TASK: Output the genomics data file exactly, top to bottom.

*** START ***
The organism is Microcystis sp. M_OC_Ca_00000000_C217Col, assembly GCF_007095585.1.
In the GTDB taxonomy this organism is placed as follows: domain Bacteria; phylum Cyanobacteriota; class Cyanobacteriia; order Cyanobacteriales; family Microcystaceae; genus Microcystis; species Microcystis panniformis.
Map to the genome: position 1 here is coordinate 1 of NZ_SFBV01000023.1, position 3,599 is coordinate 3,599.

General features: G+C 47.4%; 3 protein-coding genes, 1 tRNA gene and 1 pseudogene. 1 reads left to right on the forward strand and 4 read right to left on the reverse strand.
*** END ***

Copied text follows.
The organism is Microcystis sp. M_OC_Ca_00000000_C217Col, assembly GCF_007095585.1.
In the GTDB taxonomy this organism is placed as follows: domain Bacteria; phylum Cyanobacteriota; class Cyanobacteriia; order Cyanobacteriales; family Microcystaceae; genus Microcystis; species Microcystis panniformis.
Map to the genome: position 1 here is coordinate 1 of NZ_SFBV01000023.1, position 3,599 is coordinate 3,599.

General features: G+C 47.4%; 3 protein-coding genes, 1 tRNA gene and 1 pseudogene. 1 reads left to right on the forward strand and 4 read right to left on the reverse strand.